ASIC appeals CBA/Colonial conflicted remuneration ruling

CFS colonial CBA ASIC

27 October 2022
| By Laura Dew |
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The Australian Securities and Investments Commission (ASIC) has lodged an appeal against the Federal Court’s ruling in favour of Commonwealth Bank (CBA) and Colonial First State.

ASIC had previously alleged that Colonial and CBA breached conflicted remuneration laws regarding distribution of Essential Super through CBA’s branch and digital channels but the case was dismissed by the Federal Court on 29 September, 2022.

Justice Anderson found the payments made by Colonial to CBA did not constitute benefits within the definition of ‘conflicted remuneration’ and that the statutory context of the definition focused on situations such as where a financial adviser had a financial incentive.

Deputy chair, Sarah Court, said: “We have appealed this decision because we are concerned that it will limit the operation of conflicted remuneration laws introduced in 2012. Conflicted remuneration has the potential to cause significant consumer harm because it can prevent consumers from receiving appropriate advice and financial products free of influence.”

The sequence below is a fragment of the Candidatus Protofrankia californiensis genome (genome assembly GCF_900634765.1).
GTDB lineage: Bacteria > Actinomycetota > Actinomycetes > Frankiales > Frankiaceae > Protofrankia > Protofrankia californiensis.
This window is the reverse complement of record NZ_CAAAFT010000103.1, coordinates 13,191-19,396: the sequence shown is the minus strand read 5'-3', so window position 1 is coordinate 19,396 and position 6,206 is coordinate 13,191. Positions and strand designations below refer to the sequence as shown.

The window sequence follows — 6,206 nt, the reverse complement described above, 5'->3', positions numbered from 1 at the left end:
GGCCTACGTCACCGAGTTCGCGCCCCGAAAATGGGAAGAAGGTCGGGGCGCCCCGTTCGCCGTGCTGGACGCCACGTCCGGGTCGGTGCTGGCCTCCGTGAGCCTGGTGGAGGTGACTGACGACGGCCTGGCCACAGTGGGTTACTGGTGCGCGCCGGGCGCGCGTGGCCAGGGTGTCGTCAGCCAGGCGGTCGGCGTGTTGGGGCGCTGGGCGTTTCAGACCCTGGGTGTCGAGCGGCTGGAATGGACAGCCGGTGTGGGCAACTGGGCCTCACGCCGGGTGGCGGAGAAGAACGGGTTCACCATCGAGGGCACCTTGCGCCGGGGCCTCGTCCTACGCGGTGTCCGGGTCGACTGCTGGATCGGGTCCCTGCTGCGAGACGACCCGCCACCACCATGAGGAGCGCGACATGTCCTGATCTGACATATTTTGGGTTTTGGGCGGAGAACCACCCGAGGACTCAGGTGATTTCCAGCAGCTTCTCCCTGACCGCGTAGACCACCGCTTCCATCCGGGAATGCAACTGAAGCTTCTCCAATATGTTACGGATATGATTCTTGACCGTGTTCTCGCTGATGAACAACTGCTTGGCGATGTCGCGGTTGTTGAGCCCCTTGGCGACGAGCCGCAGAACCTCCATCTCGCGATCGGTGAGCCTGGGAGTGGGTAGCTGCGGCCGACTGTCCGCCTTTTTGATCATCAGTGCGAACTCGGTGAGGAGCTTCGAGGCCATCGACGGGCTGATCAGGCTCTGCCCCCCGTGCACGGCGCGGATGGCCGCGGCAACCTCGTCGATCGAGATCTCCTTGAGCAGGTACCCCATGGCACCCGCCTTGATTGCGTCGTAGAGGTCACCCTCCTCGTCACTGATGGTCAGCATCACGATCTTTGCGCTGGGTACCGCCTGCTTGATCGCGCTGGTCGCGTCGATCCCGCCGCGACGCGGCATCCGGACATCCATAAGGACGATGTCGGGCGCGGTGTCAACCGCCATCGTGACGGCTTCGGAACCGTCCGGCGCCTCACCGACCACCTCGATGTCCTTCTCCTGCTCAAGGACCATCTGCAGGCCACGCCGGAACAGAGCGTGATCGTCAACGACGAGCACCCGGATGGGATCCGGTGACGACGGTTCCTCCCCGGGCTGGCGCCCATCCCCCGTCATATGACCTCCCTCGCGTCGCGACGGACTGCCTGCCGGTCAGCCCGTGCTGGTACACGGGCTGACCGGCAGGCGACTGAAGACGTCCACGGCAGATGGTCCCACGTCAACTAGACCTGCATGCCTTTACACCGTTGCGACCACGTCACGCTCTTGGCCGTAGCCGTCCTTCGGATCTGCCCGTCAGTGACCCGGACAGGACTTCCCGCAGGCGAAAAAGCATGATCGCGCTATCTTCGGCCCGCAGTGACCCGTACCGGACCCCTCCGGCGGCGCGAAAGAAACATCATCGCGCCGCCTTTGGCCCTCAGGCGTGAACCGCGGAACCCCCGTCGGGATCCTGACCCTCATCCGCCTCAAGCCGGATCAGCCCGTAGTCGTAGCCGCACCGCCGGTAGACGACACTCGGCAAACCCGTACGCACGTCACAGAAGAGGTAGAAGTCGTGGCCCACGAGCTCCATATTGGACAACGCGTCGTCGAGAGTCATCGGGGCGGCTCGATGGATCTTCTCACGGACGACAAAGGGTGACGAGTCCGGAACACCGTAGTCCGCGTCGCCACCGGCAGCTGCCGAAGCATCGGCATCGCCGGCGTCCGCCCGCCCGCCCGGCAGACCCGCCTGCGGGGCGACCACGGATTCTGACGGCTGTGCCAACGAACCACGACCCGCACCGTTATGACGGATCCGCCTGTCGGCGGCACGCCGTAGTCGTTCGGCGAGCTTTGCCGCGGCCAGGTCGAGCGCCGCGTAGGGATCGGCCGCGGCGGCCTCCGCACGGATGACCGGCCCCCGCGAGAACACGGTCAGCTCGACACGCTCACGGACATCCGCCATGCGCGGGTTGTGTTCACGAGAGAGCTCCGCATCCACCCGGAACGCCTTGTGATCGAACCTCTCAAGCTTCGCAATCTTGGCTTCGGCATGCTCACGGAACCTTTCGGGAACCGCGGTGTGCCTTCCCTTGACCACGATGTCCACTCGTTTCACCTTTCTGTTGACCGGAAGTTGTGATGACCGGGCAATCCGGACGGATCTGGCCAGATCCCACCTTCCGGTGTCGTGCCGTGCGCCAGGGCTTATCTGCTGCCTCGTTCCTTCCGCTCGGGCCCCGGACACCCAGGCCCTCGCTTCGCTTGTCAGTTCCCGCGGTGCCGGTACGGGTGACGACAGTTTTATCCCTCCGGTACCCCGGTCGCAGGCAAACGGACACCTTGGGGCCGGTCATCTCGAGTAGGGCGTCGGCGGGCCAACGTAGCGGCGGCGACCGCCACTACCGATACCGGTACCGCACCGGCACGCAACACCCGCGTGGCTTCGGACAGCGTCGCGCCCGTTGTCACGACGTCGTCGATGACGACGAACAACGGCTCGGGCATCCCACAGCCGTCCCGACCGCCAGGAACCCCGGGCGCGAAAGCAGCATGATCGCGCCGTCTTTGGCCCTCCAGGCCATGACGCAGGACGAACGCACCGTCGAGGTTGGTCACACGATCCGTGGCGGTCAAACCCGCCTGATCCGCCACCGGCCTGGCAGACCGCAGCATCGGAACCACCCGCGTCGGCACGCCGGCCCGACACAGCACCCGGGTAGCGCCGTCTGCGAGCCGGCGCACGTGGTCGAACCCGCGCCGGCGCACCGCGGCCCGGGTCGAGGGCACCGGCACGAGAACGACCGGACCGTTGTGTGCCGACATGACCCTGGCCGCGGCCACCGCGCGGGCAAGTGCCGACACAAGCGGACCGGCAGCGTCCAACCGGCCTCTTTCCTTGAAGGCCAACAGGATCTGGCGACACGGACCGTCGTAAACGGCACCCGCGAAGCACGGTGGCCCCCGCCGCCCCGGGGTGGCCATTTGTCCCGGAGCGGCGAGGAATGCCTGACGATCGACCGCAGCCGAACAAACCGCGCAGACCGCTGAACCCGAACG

Conflicted remuneration was defined in the Corporations Act as any benefit, whether monetary or non-monetary, given to an Australian financial services licensee who provides financial product advice to persons as retail clients that, because of the nature of the benefit or the circumstances in which it is given could reasonably be expected to influence:

  • The choice of financial product recommended by the licensee or representative to retail clients; or
  • The financial product advice given to retail clients by the licensee or representative.

The appeal would be heard by the Full Federal Court on a date to be determined.

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